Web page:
This Tech Knows When You’re Using Sarcastic Emoji

Photo: Getty Images.
It's notoriously tough to translate sarcasm into the written word, but with the help of technology and science, it soon might get a little bit easier to tell when someone's being sarcastic with their emoji.
According to MIT Technology Review, researchers that initially looked to create an algorithm to filter out racism accidentally stumbled upon a way to identify sarcasm.
Using deep learning, which looks for repeated patterns in huge amounts of data, the researchers noticed that emoji were an indicator of strong emotion. Looking closer at emoji specifically, the team pivoted to focus on the tiny icons and the messages they accompanied.
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"Because we can't use intonation in our voice or body language to contextualize what we are saying, emoji are the way we do it online," Iyad Rahwan, associate professor the MIT Media, wrote. "The neural network learned the connection between a certain kind of language and an emoji."
The algorithm looked at the 64 most commonly used emoji and scanned through 55 billion tweets to train the system to connect the emoji with various sentiments. After running through all the data, Rahwan and his team found that the algorithm could match various emoji with messages, even if sarcasm was at play.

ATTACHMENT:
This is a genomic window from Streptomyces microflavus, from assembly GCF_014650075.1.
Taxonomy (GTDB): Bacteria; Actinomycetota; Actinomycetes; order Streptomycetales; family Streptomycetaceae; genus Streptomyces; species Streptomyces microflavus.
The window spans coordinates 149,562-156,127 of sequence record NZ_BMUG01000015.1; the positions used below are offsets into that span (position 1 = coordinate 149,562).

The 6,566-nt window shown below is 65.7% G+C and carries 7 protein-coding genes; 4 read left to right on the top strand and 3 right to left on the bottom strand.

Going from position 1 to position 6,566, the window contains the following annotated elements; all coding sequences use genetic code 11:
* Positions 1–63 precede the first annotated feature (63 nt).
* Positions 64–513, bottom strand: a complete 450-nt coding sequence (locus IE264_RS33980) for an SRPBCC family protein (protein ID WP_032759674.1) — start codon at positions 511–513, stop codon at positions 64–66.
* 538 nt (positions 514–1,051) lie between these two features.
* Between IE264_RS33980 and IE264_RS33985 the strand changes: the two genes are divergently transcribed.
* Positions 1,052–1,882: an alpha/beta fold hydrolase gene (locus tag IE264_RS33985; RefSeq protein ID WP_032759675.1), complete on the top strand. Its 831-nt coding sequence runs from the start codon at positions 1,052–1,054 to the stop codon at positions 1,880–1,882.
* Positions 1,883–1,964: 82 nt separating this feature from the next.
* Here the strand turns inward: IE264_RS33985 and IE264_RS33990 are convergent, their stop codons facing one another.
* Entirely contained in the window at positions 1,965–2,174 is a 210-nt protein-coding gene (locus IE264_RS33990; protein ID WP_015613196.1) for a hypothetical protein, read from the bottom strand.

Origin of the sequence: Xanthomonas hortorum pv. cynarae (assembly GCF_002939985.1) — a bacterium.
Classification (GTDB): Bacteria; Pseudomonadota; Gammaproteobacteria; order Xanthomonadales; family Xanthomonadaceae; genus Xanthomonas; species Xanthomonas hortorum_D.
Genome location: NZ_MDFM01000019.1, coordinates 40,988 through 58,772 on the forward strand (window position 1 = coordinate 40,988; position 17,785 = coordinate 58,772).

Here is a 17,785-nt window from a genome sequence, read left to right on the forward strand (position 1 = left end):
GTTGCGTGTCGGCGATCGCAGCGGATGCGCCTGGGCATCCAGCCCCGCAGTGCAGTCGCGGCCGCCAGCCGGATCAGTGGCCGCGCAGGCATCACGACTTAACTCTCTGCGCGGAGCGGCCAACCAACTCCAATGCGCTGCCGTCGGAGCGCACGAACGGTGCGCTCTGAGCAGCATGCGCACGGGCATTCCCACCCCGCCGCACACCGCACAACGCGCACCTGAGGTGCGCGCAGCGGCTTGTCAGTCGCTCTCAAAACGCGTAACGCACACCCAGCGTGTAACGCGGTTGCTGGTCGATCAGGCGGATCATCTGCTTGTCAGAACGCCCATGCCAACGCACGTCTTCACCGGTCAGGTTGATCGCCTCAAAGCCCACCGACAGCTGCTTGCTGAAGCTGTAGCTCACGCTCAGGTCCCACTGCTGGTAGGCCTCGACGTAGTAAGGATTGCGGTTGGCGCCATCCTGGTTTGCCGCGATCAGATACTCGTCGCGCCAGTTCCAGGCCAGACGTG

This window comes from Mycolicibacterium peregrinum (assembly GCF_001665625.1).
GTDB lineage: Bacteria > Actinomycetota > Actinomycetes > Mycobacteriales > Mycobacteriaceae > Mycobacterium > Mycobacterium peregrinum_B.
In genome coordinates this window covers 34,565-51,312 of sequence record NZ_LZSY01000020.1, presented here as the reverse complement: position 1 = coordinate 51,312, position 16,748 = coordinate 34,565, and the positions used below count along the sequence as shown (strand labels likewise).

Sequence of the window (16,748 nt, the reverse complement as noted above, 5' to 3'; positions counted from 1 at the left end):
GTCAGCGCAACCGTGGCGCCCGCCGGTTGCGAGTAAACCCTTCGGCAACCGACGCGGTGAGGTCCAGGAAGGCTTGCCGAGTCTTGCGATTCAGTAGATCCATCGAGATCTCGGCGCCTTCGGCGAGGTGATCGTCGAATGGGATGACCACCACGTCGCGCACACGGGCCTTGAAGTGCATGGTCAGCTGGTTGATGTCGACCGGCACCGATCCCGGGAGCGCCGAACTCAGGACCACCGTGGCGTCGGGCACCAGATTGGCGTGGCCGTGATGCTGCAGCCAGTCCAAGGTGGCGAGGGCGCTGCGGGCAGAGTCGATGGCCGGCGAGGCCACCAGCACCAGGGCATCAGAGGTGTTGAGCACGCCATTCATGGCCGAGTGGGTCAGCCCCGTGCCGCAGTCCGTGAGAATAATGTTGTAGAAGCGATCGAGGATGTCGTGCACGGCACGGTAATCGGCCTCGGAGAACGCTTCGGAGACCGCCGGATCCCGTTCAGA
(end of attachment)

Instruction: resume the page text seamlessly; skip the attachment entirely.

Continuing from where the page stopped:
Of course, MIT wanted to compare its robotic emoji maestro to humans. During a test, researchers found that humans could correctly identify sarcastic tweets 76% of the time. DeepMoji, which is what the team decided to call the new system, identified 82% of the tweets. DeepMoji can also suggest emoji to go along with any tweet, so if you're ever at a loss when choosing the perfect one, turning to this super-smart algorithm could help you make that very important decision.
It's good news for the impending robot takeover. According to Rahwan, tech like this could allow computers and other AI to sense human emotion, be it through a sarcastic compliment or frustration at a complex computer program, and toss out an emoji to either comfort their human compatriots or really annoy them.
"If machines are going to cooperate with us, then they're going to have to understand us, and emotion is really hard," Rahwan said.
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